Virologist: Despite booster suggestion, COVID vaccines are ‘still working’
Dr. Angela Rasmussen has been talking with KIRO Radio’s Gee and Ursula Show almost weekly for months, since pretty much the beginning of the COVID pandemic.
For those who don’t know, Dr. Rasmussen is a virologist and has a PhD in microbiology and immunology from Columbia University that she got in 2009. She did her postdoc at the University of Washington. Now, Rasmussen studies emerging viruses, including SARS-CoV-2, and is an associate professor at the University of Saskatchewan, working at the Vaccine and Infectious Disease Organization, which is a research institute that focuses on developing vaccines for pandemic viruses.
Ursula asked her to provide that information as there has been a general (and growing) distrust in people who are brought in as experts.
“This is a show where we don’t have all the answers, and so we go to people like you, Dr. Rasmussen, for these answers,” she said.
The Centers for Disease Control and Prevention and the White House now recommend people get a COVID booster shot eight months after their second dose of the Moderna or Pfizer vaccines, starting this fall.
“I have to say I don’t completely agree with this recommendation,” Rasmussen said. “This was based on several papers that have come out that have shown a decrease in vaccine effectiveness against breakthrough infections caused by delta.”
The delta variant, she points out, sounds scary to a lot of people as we hear about how it’s more contagious and more people are in the hospital.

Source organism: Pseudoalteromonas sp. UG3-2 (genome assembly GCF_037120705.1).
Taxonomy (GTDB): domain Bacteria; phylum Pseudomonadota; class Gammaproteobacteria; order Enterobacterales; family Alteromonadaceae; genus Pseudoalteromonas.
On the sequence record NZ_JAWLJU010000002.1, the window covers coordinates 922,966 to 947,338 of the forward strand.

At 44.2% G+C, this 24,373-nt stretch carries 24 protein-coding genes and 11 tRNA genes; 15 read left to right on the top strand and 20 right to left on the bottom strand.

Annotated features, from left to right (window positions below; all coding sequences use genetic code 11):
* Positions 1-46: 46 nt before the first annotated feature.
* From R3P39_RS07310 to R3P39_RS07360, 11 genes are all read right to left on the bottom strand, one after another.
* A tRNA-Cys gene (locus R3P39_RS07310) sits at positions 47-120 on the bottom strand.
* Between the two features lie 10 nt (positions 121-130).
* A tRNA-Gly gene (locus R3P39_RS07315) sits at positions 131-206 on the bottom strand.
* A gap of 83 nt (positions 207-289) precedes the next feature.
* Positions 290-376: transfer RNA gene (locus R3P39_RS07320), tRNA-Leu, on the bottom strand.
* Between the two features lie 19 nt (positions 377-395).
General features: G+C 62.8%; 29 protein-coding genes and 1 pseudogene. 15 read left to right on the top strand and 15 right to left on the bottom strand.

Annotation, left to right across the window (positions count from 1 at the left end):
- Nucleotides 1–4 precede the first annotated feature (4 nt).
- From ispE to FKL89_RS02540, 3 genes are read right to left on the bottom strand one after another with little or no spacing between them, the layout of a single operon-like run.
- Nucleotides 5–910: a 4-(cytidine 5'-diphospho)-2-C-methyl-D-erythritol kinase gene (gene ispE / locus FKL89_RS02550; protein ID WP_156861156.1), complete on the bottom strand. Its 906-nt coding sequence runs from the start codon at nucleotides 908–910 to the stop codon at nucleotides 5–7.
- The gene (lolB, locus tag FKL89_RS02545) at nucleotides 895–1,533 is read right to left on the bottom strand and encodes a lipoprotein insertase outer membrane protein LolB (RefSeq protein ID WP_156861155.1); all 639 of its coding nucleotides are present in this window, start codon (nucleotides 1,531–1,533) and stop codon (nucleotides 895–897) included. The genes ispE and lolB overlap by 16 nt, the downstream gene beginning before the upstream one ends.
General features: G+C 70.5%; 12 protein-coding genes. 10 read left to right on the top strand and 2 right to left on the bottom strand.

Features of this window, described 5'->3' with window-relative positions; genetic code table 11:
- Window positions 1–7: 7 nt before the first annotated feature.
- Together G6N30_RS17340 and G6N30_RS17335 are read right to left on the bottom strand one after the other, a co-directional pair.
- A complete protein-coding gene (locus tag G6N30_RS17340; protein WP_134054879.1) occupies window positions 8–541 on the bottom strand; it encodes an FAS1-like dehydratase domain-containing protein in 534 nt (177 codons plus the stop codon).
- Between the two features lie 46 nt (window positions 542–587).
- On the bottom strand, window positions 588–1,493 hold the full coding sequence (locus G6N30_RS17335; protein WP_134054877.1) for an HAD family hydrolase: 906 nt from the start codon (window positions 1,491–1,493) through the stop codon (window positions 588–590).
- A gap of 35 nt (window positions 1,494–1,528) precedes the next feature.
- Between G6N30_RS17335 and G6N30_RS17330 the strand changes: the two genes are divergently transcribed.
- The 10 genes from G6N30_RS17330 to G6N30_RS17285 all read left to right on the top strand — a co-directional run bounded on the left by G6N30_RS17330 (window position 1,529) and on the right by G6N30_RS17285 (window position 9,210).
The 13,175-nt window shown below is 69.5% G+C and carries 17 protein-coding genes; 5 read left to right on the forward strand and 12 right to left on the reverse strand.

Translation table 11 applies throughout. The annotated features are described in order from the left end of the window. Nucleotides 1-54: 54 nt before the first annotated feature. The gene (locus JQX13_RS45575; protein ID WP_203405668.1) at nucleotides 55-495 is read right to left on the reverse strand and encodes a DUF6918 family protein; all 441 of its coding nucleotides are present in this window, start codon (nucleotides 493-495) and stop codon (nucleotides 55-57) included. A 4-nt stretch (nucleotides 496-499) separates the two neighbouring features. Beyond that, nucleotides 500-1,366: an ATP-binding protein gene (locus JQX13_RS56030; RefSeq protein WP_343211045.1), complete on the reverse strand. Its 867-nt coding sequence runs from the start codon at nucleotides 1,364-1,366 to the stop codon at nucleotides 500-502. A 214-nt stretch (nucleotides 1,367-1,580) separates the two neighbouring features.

“And without question, delta is really bad,” Rasmussen clarified. “But I want to say — and I want to make this very clear — that the breakthrough infections you are hearing about are largely not associated with cases of severe COVID.”
“When you look at vaccine effectiveness for hospitalization and death, the vaccines are actually pretty much holding up,” she added. “They’re really not decreased that much in terms of their effectiveness protecting people who are vaccinated against severe disease.”
There are a couple exceptions to this, however, she noted, including older people who are high-risk who may indeed need a booster shot in the near future.
“This is not just older people, it’s older people plus people who have comorbidities that put them at higher risk of COVID anyways, or severe COVID,” she explained. “So those people as well as people who are immunocompromised — people who have had an organ transplant, who are taking steroids for chronic inflammatory conditions, people who potentially have advanced HIV — those people do need a third shot. And there’s a lot of data really supporting that.”
“But for most people, if you’re already at lower risk of developing severe COVID, I don’t actually think that the data does suggest that you need an actual booster shot,” she added. “I’m glad that they’re going to be available because I know a lot of people have been contacting me asking me if they can get one. They’re certainly not going to hurt. But people should know that the vaccines are still working against delta for what they’re really supposed to work against. And that is protecting people from ending up in the hospital. Or even worse, ending up in the morgue.”
Listen to the Gee and Ursula Show weekday mornings from 9 a.m. – 12 p.m. on KIRO Radio, 97.3 FM. Subscribe to the podcast here.